This years Asia-Europe Economic Forum (AEEF) will be held in Brussels on 17-18 October
The Asia Europe Economic Forum (AEEF) was established in 2006 as a high level forum for in-depth research-based exchanges on global issues between Asian and European policy makers and experts. This years AEEF conference will be held in conjunction with the 12th ASEM Summit of Heads of State and Government on 17-18 October 2018 in Brussels and it will focus on “Europe and Asia: global partners for global economic challenges”.
The event is organized by this year’s host, Bruegel, together with the Asian Development Bank Institute, Korea University and Peking University on the Asian side; Bertelsmann Stiftung and CEPII on the European side, with the financial support of the Asia-Europe Foundation.
Confirmed speakers include Yung Chul Park (Distinguished Professor at Korea University), Jyrki Katainen (Vice-President of the European Commission), Michael G. Plummer (Director, SAIS Europe- Johns Hopkins University), Sayuri Shirai (Professor at Keio University, Visiting Scholar at ADBI), Jens Suedekum (Professor of International Economics, Düsseldorf Institute for Competition Economics (DICE),) Rintaro Tamaki (CEO of Japan Center for International Finance).
This event will be a mix of closed-door and public sessions. The programme is still under construction, more information will follow soon.
How can increased regional cooperation in Asia safeguard financial stability and promote financial resilience?
A look at the data on bilateral trade, services, investment and protectionism between Asia, Europe and the US in recent years gives some indication of the future shape of the world economy.
We were pleased to host Jin Liqun, the president of Asian Infrastructure Investment Bank at Bruegel.
Due its actual economic structure, South Korea should be more worried about BOJ's extremely lax stance than about monetary policy normalization by the Fed.
Central Asia consists of five culturally and ethnically diverse countries that have followed different paths to political and economic transformation in the past 25 years. The main policy challenge for the five Central Asian economies is to move away from commodity-based growth strategies to market-oriented diversification and adoption of a broad spectrum of economic, institutional and political reforms
The 14th Asia Europe Economic Forum will be held in Seoul on 20-21 September 2017.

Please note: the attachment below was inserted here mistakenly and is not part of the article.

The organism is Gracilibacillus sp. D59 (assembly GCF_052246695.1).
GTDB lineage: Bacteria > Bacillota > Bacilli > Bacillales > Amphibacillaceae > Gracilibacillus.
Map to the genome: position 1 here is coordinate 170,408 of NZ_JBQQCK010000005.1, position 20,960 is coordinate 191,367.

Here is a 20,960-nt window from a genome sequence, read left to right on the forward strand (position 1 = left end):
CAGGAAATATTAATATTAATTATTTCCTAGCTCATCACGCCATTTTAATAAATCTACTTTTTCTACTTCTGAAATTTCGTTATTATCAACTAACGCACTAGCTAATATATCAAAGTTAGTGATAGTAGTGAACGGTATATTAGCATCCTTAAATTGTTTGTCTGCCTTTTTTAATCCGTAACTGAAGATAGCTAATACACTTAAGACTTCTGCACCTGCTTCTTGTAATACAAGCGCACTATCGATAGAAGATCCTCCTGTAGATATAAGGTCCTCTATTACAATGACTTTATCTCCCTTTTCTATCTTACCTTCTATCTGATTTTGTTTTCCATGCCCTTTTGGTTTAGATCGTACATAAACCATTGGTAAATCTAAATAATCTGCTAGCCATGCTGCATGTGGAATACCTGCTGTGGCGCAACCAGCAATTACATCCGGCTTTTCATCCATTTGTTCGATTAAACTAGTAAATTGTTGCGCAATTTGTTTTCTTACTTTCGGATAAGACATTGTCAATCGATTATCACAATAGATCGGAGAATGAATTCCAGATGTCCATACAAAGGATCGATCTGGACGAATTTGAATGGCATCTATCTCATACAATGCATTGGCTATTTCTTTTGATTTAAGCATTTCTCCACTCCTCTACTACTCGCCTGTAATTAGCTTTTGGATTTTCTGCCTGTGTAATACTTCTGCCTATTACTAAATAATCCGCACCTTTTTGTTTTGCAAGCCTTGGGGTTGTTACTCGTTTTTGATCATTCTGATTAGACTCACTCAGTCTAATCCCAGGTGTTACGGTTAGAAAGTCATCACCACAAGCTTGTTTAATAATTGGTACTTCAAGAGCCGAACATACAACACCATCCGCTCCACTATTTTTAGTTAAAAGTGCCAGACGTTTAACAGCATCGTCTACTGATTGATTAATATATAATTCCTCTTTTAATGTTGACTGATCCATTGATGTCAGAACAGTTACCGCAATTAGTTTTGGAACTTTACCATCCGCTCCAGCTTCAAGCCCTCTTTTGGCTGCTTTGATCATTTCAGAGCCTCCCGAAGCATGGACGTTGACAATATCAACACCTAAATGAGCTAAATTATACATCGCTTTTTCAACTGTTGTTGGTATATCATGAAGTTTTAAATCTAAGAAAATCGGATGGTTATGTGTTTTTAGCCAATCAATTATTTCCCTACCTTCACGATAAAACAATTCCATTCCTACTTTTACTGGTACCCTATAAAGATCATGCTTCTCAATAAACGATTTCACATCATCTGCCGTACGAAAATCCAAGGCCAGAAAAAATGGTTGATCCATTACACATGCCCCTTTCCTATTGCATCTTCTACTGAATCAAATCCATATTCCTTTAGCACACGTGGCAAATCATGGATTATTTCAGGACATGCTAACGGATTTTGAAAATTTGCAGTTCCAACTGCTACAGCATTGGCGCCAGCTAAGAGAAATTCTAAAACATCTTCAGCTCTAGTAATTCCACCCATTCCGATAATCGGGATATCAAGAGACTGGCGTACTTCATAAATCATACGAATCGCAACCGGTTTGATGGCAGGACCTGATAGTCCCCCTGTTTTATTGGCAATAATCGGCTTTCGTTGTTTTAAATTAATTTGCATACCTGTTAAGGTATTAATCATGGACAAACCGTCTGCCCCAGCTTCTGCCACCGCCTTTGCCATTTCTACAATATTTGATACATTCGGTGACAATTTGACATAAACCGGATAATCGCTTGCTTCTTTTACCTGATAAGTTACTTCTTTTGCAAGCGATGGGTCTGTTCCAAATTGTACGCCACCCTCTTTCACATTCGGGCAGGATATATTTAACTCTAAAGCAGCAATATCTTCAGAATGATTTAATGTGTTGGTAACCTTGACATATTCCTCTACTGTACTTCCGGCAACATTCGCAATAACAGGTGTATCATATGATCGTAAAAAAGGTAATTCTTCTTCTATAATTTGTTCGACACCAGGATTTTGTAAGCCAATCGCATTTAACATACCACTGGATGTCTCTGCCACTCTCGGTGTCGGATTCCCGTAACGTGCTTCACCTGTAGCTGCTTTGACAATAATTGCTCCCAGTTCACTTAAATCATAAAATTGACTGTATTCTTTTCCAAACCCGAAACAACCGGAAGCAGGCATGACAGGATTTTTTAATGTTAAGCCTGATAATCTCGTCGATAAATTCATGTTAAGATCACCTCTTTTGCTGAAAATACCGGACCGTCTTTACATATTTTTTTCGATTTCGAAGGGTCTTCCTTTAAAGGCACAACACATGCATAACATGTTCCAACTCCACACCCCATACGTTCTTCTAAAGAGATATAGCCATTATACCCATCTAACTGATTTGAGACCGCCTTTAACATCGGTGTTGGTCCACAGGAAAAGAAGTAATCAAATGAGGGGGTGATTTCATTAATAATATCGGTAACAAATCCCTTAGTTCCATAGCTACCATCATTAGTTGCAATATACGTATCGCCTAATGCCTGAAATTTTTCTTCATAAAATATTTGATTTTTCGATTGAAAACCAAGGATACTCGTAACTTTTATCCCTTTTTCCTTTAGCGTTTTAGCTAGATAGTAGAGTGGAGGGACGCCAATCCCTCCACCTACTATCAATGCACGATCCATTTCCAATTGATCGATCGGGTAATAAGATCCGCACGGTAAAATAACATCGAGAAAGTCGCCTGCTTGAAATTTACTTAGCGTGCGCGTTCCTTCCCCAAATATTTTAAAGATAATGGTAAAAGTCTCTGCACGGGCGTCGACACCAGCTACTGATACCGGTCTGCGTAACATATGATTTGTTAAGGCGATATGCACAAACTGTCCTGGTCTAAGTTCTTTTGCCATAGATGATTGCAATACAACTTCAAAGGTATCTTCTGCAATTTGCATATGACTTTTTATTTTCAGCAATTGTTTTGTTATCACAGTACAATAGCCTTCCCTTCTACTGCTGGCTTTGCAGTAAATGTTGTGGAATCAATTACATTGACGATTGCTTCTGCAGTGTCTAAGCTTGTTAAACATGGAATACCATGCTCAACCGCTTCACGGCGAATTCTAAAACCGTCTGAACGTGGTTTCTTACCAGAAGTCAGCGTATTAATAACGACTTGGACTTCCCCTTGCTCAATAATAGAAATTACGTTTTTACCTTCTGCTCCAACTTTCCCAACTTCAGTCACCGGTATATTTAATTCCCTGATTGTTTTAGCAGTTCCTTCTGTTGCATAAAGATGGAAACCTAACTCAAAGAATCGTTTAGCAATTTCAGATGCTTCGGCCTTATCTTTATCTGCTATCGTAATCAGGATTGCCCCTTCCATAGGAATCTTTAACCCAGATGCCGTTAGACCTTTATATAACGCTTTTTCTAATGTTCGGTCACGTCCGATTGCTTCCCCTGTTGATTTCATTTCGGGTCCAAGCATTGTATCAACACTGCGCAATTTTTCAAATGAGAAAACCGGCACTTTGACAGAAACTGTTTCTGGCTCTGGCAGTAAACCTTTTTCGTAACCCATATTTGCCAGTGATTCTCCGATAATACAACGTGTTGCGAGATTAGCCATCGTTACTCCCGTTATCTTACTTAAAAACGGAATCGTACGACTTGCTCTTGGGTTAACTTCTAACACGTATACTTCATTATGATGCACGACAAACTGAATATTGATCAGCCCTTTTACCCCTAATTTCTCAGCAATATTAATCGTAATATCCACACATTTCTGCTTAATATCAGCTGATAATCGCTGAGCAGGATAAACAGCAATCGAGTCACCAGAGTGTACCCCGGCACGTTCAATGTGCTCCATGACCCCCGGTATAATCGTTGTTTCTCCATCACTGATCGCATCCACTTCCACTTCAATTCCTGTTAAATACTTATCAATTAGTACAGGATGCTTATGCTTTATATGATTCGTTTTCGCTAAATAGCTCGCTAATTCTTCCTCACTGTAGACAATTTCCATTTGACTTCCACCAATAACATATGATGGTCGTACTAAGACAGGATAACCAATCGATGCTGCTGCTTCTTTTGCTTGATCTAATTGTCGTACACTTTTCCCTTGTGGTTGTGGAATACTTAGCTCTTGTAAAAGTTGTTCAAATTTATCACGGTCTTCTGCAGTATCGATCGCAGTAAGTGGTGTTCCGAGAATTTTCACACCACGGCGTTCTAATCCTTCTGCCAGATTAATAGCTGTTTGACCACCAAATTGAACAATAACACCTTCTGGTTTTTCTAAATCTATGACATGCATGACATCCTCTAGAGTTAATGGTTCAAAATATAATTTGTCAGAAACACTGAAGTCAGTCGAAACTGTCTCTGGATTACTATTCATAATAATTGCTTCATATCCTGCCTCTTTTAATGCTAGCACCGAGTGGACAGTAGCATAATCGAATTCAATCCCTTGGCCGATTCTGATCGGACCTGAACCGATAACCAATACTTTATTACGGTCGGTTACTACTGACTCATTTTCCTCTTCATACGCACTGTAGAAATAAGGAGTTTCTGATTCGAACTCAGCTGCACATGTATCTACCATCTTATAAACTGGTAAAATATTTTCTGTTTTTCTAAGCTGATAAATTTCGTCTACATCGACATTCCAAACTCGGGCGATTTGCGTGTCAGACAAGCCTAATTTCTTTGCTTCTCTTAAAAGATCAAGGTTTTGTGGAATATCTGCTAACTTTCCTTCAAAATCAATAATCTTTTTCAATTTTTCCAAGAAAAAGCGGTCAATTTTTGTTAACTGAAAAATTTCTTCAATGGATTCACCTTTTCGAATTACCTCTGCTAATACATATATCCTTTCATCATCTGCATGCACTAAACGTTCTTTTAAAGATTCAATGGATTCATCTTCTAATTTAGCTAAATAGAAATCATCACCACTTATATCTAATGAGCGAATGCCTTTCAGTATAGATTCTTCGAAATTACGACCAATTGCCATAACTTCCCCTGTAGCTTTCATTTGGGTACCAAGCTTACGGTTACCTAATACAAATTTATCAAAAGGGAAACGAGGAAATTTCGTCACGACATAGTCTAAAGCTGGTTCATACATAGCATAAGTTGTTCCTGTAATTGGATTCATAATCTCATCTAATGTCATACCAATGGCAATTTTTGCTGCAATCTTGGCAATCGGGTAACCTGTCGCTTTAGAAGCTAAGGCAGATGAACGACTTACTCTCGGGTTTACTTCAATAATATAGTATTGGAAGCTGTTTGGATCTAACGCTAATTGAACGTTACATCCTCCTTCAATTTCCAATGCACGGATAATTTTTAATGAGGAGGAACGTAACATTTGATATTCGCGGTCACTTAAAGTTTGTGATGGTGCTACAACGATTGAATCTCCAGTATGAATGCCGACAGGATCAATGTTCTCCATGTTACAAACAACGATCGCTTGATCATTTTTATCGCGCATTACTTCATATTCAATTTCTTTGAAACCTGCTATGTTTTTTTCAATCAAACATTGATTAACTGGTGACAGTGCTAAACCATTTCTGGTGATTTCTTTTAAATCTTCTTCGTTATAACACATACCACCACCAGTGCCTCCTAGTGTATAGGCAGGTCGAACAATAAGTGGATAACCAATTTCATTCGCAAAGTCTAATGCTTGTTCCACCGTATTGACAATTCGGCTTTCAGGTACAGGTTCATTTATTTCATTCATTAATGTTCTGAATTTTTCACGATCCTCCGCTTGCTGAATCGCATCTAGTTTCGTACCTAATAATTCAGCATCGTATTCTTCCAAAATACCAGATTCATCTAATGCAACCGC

What’s at stake: despite Western sanctions, North Korea has been in the news all summer. The country was in the spotlight for the death of American student of Otto Warmbier in June, and for the frequent missiles tests in July and August. We review recent contributions on the impact of economic sanctions.
Corporate debt in emerging markets has long been perceived as a relevant risk for the global economy. In reality, this perception might be true for some large emerging economies, especially China, but not for its neighboring countries, namely those in the Association of Southeast Asian Nations (ASEAN) region.
This event, taking place in Hong Kong will discuss Europe-Asia relations in the context of global developments.
The One Belt One Road initiative holds great promise for the global economy, but will need a huge amount of finance. Initial presumptions that China would be able to provide all the finance are now unrealistic. Other partners should consider providing finance for some aspects, especially Europe - which has a lot to gain from the project.
After a decade of growth based on hydrocarbon booms, Central Asian countries are faced with increasing challenges to complete their transitions to a market economy and towards economic development and integration.
Comparing and evaluating financial assistance programmes of four euro-area countries (Greece, Ireland, Portugal, and Cyprus) and three non-euro-area countries (Hungary, Latvia, and Romania) of the European Union in the aftermath of the 2007/08 global financial and economic crisis. Asian countries can draw several lessons from European experiences.